New York Roads - NY 31
All photos except the first one below are in or near Rochester, which has plenty to go around. The one above, which manages to be both old and wrong (the hump is too wide), is on Winton Rd. SB at the edge of Brighton.
That's the way to say it! Sadly, you won't find shields like these around anymore. This is from Mike Traverse's personal collection.
Broad St. WB approaching Brown and Campbell Streets by I-490 Exit 12. The reconstruction of the freeway through Rochester closed the WB onramp from Campbell St.
EB in the same spot; the onramp from Platt St. EB is also closed. The straight arrow looks like it's pointing a different way than the slanted left arrow, so NYSDOT should have matched them.
Allen St. EB, which becomes Platt St. here at Broad St. (NY 31). It's disappointing to see a reused I-390 bubble shield so close to a genuine I-490 shield - why couldn't NYSDOT have patched this arrow as well and just left the old shield? Click on the second photo for closeup.
WB at the beginning of NY 33 underneath I-490 just east of Exit 13. The two BGS's are on opposite sides of the road - I would rather separate them into two photos than shrink them down to fit in one. The two assemblies are on opposite corners of the intersection - the second one is the far left corner if facing WB. Broad Street is NY 31, so the lack of mention on the BGS is odd. If you can see below the NY 31 shield, how do you think the Erie Canal Industrial Park is doing nowadays?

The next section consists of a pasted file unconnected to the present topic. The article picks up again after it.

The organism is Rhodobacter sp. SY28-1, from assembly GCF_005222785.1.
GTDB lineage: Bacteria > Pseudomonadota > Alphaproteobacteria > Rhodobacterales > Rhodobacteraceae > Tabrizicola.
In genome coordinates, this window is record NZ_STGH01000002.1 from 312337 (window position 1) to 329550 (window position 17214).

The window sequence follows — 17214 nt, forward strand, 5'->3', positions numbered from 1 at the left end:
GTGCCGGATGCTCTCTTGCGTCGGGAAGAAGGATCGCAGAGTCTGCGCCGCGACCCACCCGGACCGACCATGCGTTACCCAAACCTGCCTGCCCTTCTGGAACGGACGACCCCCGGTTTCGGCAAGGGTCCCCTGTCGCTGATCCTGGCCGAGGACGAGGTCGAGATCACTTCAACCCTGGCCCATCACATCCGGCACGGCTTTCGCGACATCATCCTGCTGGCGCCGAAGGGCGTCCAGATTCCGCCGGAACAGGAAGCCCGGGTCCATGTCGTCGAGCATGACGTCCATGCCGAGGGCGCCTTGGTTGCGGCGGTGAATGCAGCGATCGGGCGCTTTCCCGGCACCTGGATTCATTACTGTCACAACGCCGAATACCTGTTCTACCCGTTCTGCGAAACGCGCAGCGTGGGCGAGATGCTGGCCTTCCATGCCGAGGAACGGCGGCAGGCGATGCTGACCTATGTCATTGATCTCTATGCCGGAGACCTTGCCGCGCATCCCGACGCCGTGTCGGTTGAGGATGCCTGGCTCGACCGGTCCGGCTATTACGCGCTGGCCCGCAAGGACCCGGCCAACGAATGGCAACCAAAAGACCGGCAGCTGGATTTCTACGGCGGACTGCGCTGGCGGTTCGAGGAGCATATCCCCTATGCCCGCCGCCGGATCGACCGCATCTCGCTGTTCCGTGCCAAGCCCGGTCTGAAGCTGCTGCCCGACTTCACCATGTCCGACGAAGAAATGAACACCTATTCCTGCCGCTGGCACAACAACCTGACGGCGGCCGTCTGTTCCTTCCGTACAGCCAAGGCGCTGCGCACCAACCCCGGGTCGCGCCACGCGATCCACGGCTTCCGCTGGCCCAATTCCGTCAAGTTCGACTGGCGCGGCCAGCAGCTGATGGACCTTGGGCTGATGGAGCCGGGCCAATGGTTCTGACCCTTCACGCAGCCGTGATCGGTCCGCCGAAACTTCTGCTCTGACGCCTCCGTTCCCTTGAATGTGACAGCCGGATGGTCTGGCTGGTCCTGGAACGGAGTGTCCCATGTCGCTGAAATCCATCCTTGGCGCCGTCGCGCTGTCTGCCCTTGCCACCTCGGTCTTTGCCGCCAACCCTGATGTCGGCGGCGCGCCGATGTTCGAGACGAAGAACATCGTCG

Boys Club Pl. NB at the same intersection.
Another failure to put the route on the BGS.
Same place, other direction (Broad St. WB at Main).
WB on the west side of the Genesee River.
EB starting at Fitzhugh St., then crossing the Broad St. Bridge to South Ave. The JCT sign for NY 383 said either ALL TRAFFIC or THRU TRAFFIC, but oddly only the TRAFFIC part is still visible.
The Broad St. Bridge, seen here from Main St. (facing south/upstream) and then from Court St. (facing north/downstream), began life as an Erie Canal aqueduct in 1842. At the turn of the century the Canal was rerouted and the Rochester subway line was constructed on its former course. Broad St., here NY 31, was laid on top of the subway. Somehow the aqueduct crossing of the Genesee River happened to perfectly suit these layered uses - I believe from historical photos that the walls of the aqueduct started on top of the first set of arches, and were reconstructed into the second set of arches to allow light into the subway level. Then the supporting columns and top deck were added at that point. The Rochester subway died in the 1950's, and the abandoned tunnels are still mostly walkable but also provide safe haven to the homeless, which means anyone can access them with any sort of intent (parts of the tunnels are pitch-black), so be very cautious. I wish I had known that I could walk the second level of the aqueduct bridge.
The opposite photos, Main St. from Broad St., with other sights from the bridge, ending with the Court St. Bridge and I-490 behind it.
Broad St. WB (NY 31 WB) at South Ave. (NY 31 EB), and Court St. EB also at South Ave. That's economy of signs.
Turn the corner from Court St. onto South Ave. and you are greeted by a piece of history. US 15 came up what's now NY 15, ending as the NY route still does at NY 31. So back when it was the main north-south route instead of I-390, signs like this guided traffic from downtown to 15.
The First Universalist Church is a century old, relatively new for a church, but is deservingly already on the National Register of Historic Places. See it at the corner of Clinton Ave. (NY 31 NB) and Court St.
I think Woodbury Blvd. at Chestnut St., courtesy Doug Kerr. Most of the older Inner Loop shields have been replaced now.
On the east side of the city; the second photo is WB from Winton Rd. (the location of the shield atop this page).
Onto NY 33
Onto NY 383
To US 15 via NY 15
To the Inner Loop
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